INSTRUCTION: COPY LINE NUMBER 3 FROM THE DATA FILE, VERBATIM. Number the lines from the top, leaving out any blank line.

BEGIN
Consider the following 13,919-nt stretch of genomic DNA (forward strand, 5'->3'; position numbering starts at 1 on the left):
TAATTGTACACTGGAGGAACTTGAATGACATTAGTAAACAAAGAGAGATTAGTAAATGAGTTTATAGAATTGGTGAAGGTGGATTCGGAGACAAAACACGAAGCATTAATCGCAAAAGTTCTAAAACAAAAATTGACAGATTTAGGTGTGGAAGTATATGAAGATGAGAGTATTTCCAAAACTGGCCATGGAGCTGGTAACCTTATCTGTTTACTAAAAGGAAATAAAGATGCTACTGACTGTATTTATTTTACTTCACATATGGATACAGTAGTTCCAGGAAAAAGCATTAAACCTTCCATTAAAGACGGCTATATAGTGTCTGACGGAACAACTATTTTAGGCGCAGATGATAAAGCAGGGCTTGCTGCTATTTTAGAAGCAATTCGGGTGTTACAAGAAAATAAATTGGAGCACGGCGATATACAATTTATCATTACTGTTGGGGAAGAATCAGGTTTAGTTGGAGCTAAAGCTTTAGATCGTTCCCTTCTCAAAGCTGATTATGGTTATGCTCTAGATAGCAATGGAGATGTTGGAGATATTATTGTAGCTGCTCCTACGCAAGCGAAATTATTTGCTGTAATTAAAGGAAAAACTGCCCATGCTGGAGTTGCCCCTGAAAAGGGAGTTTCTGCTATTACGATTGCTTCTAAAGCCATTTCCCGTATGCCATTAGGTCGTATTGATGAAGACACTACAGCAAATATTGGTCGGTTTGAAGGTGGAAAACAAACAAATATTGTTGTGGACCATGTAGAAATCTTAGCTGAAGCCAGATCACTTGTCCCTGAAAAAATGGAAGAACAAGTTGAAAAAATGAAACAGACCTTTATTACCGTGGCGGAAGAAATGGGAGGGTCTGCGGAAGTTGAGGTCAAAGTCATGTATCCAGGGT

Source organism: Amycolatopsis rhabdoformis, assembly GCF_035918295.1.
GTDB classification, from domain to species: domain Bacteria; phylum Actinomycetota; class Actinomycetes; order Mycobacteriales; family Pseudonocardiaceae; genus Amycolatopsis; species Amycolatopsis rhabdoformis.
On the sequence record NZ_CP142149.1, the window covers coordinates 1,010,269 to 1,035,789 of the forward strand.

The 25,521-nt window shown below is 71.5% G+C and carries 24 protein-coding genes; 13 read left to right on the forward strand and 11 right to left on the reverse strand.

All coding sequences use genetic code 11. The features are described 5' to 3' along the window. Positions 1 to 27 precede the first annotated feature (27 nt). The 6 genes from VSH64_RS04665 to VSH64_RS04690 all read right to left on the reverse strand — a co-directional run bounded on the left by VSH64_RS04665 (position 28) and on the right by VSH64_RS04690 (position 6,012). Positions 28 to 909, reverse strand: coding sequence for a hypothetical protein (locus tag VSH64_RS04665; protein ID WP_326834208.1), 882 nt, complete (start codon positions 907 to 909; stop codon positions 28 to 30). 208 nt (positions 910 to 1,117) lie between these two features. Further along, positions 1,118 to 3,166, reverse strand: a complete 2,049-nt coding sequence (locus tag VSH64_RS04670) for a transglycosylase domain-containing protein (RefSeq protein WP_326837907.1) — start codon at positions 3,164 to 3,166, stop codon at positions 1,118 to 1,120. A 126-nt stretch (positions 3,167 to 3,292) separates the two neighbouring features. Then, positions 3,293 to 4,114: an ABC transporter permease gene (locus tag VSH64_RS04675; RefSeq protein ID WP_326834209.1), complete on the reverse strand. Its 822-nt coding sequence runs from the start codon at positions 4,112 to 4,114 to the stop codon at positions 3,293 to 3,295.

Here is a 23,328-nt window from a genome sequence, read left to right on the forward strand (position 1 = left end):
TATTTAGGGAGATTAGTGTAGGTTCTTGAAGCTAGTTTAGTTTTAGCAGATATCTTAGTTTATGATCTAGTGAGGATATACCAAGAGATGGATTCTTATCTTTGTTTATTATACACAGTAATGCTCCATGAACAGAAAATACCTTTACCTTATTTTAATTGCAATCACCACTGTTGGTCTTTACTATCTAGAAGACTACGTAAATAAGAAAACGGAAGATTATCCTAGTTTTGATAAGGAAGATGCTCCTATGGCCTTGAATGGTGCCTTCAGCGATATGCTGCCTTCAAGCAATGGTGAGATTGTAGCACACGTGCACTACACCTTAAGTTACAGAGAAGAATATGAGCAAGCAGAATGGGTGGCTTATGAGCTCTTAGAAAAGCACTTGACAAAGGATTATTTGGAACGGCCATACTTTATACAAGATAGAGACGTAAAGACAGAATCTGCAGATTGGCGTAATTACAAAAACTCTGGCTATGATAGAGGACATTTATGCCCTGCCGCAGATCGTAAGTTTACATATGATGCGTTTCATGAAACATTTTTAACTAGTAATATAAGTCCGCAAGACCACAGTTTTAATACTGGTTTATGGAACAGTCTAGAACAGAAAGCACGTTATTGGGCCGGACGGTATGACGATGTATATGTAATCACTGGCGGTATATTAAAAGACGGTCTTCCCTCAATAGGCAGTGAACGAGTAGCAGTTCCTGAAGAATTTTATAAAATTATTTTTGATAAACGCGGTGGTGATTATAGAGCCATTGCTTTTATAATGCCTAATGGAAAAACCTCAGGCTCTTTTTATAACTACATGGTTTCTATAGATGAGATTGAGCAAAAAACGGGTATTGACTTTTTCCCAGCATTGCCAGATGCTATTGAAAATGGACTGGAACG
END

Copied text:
Source organism: Amycolatopsis rhabdoformis, assembly GCF_035918295.1.